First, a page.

For some species, aquaculture is very successful and environmental harm is minimal. But for other species, aqua- culture can cause problems. Natural landscapes, such as mangroves, which are rich ecosystems and also protect coastlines from storm damage, may be lost to fish farms (Figure 1.4). For fish farmers, keeping costs down may be a problem since coastal land may be expensive and labor costs may be high. Large predatory fish at the 4th or 5th trophic level must eat a lot, so feeding large numbers of these fish is expensive and environmentally costly. Farmed fish are genetically different from wild stocks, and if they escape into the wild they may cause problems for native fish. Because the organisms live so close together, parasites are common and may also escape into the wild. Shrimp farms on the coast of Ecuador are shown as blue rectangles. Mangrove forests, salt flats, and salt marshes have been converted to shrimp farms.
Aquaculture is a different type of agriculture. Aquaculture is farming to raise fish, shellfish, algae, or aquatic plants (Figure 1.3). As the supplies of fish from lakes, rivers, and the oceans dwindle, people are getting more fish from aquaculture. Raising fish increases our food resources and is especially valuable where protein sources are limited. Farmed fish are becoming increasingly common in grocery stores all over the world. Workers at a fish farm harvest fish they will sell to stores. Growing fish in a large scale requires that the fish stocks are healthy and protected from predators. The species raised must be hearty, inexpensive to feed, and able to reproduce in captivity. Wastes must be flushed out to keep animals healthy. Raising shellfish at farms can also be successful.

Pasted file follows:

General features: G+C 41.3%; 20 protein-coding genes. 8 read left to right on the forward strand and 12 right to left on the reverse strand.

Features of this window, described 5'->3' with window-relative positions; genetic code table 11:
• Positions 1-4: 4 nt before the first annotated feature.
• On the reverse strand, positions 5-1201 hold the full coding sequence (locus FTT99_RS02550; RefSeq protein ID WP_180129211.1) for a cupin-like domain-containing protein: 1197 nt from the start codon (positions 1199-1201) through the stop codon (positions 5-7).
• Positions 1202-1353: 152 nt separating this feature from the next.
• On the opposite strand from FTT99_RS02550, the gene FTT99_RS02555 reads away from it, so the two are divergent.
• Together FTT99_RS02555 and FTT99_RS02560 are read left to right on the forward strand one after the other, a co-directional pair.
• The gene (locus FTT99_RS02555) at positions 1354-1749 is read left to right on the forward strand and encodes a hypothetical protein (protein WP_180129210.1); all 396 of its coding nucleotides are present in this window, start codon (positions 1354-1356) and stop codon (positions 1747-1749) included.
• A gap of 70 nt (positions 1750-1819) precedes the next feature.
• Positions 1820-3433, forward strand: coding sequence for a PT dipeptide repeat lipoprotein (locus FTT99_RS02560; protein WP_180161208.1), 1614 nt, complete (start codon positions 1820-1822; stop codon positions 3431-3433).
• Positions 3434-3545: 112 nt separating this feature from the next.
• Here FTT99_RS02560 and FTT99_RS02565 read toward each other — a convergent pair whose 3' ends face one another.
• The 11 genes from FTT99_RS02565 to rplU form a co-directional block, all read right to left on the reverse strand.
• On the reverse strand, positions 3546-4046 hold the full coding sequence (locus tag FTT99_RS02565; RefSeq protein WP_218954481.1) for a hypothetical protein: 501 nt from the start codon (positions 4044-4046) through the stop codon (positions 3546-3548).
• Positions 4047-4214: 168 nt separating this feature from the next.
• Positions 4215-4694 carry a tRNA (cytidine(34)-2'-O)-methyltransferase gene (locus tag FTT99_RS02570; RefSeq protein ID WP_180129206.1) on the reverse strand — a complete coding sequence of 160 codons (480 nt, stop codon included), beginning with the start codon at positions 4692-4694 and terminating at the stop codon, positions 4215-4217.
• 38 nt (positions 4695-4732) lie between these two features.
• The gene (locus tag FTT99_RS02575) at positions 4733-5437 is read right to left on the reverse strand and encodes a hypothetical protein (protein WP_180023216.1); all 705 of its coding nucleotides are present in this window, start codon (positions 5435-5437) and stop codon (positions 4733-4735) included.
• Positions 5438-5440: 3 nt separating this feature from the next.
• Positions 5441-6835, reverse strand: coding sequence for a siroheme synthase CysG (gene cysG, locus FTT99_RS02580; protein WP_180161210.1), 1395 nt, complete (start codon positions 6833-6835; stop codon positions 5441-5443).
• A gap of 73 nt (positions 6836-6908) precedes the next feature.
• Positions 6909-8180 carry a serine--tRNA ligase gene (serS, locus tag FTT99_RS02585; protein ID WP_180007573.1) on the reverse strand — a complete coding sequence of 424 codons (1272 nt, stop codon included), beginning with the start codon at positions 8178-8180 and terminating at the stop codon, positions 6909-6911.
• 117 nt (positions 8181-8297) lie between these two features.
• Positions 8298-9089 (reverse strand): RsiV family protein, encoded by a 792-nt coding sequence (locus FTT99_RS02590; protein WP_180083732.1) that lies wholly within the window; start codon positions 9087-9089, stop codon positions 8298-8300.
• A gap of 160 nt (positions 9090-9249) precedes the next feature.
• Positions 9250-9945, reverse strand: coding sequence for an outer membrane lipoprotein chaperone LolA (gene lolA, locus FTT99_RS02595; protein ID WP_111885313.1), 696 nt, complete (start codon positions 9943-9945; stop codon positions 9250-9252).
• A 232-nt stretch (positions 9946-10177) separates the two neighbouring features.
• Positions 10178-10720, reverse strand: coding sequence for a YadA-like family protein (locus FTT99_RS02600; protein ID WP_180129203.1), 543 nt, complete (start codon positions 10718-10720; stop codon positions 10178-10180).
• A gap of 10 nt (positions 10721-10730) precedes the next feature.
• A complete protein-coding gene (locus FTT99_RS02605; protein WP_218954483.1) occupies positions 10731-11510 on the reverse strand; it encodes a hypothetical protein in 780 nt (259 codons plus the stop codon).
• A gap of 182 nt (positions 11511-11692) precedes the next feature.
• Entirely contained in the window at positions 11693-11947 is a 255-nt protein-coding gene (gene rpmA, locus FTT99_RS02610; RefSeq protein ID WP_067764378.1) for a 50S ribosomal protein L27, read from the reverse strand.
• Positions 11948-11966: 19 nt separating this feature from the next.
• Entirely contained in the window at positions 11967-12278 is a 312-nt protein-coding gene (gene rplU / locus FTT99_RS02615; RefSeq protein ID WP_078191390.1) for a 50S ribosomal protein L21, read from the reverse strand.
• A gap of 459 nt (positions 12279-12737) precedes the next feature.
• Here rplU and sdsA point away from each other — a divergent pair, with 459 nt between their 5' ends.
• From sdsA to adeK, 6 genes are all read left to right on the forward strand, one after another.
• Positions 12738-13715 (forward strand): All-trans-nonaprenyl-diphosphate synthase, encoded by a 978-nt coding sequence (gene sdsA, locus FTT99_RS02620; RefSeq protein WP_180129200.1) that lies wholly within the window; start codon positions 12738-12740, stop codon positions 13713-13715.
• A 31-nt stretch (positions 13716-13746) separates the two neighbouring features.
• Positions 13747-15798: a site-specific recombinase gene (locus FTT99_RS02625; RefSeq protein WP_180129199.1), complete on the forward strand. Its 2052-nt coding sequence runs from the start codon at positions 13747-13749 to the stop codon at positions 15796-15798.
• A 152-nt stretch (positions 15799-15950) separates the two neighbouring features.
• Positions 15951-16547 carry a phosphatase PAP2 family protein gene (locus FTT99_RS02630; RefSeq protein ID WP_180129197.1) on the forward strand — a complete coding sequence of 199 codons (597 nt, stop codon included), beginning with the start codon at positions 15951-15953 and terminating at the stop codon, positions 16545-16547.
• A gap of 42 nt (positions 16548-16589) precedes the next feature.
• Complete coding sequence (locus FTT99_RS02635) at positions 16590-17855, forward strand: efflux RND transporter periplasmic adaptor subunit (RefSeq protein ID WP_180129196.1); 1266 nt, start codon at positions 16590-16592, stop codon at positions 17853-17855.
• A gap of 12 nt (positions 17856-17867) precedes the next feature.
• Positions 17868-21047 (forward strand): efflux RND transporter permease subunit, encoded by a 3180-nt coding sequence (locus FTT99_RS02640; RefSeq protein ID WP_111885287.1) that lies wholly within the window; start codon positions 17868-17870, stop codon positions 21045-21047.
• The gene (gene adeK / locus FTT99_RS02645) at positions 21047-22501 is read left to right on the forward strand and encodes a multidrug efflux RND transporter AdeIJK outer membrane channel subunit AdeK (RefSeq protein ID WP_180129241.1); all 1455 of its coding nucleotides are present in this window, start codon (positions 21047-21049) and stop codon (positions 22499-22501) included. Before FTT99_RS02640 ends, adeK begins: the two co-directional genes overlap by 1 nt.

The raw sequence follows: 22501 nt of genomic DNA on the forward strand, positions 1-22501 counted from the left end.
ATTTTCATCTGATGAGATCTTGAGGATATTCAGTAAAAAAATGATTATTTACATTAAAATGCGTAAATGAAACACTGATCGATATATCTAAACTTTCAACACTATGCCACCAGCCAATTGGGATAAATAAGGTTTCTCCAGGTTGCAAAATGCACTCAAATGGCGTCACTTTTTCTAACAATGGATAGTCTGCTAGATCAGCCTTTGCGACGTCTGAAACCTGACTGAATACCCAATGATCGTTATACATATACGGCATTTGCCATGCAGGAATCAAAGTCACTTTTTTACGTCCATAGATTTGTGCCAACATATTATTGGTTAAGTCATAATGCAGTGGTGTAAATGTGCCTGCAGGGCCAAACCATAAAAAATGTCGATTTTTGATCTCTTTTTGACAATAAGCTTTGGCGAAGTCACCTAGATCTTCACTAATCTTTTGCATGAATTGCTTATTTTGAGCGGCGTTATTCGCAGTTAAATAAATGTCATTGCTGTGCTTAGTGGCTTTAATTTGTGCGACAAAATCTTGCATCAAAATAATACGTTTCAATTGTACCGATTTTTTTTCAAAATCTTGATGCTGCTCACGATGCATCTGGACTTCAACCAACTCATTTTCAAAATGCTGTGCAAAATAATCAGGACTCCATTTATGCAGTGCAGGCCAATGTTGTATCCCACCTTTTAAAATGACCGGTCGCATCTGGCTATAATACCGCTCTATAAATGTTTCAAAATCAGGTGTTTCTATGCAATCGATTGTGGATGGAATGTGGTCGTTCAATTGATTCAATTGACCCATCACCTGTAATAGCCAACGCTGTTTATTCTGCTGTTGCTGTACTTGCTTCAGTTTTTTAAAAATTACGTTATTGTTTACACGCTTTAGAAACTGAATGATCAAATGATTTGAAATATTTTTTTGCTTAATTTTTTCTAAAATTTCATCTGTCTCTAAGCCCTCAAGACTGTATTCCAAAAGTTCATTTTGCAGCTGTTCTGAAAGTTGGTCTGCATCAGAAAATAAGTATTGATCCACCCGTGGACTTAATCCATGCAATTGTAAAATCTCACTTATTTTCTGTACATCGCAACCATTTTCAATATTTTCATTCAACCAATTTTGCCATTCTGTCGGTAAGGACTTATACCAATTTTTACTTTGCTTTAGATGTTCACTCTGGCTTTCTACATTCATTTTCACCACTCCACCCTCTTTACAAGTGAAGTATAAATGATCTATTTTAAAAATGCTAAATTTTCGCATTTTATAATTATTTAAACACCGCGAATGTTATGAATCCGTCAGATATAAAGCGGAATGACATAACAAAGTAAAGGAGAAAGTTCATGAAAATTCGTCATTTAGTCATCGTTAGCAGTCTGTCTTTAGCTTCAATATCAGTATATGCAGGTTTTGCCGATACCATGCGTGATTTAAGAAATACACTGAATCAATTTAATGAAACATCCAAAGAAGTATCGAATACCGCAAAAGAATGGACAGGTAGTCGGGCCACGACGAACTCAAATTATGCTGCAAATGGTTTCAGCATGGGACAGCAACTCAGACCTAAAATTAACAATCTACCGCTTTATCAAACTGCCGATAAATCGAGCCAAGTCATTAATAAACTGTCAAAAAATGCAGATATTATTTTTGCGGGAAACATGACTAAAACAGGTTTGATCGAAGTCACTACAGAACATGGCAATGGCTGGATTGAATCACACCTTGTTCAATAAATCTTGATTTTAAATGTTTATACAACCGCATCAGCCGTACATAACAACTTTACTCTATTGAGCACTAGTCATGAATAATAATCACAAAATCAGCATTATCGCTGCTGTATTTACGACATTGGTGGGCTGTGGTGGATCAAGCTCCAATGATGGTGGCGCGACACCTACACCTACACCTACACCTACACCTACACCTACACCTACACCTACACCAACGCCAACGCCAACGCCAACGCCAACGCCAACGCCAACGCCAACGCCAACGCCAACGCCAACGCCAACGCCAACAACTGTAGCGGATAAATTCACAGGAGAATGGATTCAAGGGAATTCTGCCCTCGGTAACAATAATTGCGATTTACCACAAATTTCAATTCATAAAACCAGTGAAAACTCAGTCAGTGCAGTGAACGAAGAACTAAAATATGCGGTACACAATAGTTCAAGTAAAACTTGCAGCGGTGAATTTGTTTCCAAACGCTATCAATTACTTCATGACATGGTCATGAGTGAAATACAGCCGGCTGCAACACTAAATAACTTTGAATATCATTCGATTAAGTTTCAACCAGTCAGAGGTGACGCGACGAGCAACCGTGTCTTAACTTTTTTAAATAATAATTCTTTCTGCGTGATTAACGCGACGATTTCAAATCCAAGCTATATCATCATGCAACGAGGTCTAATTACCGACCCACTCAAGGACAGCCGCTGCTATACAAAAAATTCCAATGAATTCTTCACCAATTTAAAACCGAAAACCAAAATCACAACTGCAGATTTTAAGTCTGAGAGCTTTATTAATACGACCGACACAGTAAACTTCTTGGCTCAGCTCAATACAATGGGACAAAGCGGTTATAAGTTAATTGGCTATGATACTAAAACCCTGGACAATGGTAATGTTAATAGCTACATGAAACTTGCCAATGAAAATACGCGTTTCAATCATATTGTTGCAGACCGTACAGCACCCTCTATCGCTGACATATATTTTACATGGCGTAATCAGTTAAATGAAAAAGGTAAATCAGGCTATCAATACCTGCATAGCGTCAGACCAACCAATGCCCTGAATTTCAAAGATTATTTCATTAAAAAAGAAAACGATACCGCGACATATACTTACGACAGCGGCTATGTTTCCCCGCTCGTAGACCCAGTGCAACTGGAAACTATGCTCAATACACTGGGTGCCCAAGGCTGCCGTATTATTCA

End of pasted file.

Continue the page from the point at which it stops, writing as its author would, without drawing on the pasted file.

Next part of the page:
why not change
Why do farmers use wasteful irrigation methods when water-efficient methods are available? Many farmers and farming corporations have not switched to more efficient irrigation methods for two reasons: 1. Drip irrigation and other more efficient irrigation methods are more expensive than sprinklers, trenches, and flooding. 2. In the United States and some other countries, the government pays for much of the cost of the water that is used for agriculture. Because farmers do not pay the full cost of their water use, they do not have any financial incentive to use less water. What ideas can you come up with to encourage farmers to use more efficient irrigation systems?